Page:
The focus of this thesis is the area of staling of Arabic flat bread (or pita bread). The
reductions in shelf life due to bread staling cause significant economic losses in the
Middle East where preservatives are not permitted. The aim was to investigate whether
processing solutions could solve this problem.
A commercial bread produced in Kuwait was initially studied. The industrial baking
process was monitored closely, and the products analyzed for moisture content in
Kuwait after storage at 4 and 20 °C. Representative samples were ground and freezedried
in Kuwait, and transported to the UK for analysis by Differential Scanning
Calorimetry (DSC). The findings from this study showed moisture content variations
between different bread formulations after baking, however the DSC analysis was
inconclusive due to possible changes in the freeze dried bread.
The industrial process was thus replicated as closely as possible at Loughborough
University so that the bread could be analysed immediately after baking and after up to
3 days storage. It was also found that high pressure stainless steel pans produced
better DSC baseline stability compared to aluminium pans due to suspected leakage of
the latter (used in literature studies), and were thus used for the rest of the study.
Attention was also paid to the possibility that different parts of the bread receive
different radiant heating intensities during baking as evidenced by the different degrees
of brown coloration. This showed that whilst almost complete gelatinisation initially
occurs, the highest levels of subsequent retrogradation occurred in an area
intermediate between the centre and outside of the pita bread. This coincided with the
region with the highest moisture content immediately after processing (and likely to
receive the least amount of heat). A parallel study using DSC which subjected dough
samples to a temperature profile similar to that found in baking also found that lower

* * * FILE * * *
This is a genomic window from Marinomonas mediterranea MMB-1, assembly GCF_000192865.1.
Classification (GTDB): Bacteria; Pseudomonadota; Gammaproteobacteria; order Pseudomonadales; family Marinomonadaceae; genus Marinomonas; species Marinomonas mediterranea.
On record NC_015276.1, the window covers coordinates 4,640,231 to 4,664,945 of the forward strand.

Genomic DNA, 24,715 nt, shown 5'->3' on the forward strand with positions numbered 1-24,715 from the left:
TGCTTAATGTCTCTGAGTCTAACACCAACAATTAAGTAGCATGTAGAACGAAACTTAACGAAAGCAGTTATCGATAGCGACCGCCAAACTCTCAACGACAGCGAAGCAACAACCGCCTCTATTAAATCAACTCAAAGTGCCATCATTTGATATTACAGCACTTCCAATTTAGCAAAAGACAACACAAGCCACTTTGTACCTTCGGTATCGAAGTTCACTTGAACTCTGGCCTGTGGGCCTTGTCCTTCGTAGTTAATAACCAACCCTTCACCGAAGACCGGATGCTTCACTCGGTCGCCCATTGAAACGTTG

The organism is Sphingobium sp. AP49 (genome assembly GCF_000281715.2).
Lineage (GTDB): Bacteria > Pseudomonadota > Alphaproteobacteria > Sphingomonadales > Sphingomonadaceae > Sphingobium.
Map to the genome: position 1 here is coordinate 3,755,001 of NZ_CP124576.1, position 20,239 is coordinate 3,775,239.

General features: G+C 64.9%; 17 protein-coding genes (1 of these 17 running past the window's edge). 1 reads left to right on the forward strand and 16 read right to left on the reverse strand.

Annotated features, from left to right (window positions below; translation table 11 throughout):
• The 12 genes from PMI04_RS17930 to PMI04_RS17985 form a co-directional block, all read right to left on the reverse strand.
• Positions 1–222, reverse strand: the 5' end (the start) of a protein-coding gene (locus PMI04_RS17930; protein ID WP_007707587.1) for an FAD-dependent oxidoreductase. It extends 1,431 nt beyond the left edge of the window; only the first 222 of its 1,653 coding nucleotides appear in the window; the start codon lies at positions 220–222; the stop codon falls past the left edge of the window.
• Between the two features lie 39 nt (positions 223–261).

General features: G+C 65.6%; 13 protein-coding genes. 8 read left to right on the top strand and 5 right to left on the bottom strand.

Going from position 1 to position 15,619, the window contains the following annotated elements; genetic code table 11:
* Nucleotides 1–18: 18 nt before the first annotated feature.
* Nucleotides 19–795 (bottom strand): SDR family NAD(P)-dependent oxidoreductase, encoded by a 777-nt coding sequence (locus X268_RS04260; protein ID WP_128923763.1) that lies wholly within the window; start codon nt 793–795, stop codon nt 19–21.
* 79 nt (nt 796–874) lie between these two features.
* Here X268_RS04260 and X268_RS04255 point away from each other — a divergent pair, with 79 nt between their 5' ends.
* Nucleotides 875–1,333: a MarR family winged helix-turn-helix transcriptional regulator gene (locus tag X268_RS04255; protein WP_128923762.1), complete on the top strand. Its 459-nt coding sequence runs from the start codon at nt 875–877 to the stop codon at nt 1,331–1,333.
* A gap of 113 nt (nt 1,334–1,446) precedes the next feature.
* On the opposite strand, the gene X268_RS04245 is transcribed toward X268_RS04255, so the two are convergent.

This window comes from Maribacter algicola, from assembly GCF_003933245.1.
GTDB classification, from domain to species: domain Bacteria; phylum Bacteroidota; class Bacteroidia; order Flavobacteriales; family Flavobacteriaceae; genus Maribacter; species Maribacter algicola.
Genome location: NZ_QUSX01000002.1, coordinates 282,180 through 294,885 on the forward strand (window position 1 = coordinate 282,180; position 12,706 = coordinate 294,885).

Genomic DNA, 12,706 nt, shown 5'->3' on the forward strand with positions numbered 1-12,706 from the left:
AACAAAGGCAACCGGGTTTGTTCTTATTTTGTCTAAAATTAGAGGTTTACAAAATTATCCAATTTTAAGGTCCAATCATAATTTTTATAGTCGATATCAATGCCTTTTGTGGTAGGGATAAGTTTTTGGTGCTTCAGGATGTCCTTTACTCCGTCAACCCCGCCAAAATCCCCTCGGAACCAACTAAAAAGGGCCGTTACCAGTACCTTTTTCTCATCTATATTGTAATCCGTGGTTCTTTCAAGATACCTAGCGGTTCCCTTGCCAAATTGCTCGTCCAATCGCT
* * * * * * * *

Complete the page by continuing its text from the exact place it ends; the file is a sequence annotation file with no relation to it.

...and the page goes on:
heating rates (with albeit higher heat exposure) produced greater amounts of
retrogradation. In each case moisture contents during storage were comparable
between samples, thus indicating that heating rates during processing is a key
parameter governing subsequent retrogradation, and also that future studies should
identify the sampling position within the bread when performing analyses.
Thermocouple studies showed that the temperatures in the steam pocket that develops
during puffing were close to that of the boiling point of water. Consequently, a further
study was also performed in which Arabic flat bread samples were baked at different
pressures (up to 2 bar) in a novel high pressure oven. The motivation was that
changing pressure to increase baking temperatures could be a way of using processing
rather than formulation methods to extend shelf life. Whilst applying pressure was
found to retard subsequent retrogradation, it did result in breads becoming firmer
during storage which was not the desired effect. However, this may be a consequence
of the slightly lower moisture contents found in the bread baked at higher pressure.
A Doctoral Thesis. Submitted in partial fulfillment of the requirements for the award of Doctor of Philosophy of Loughborough University.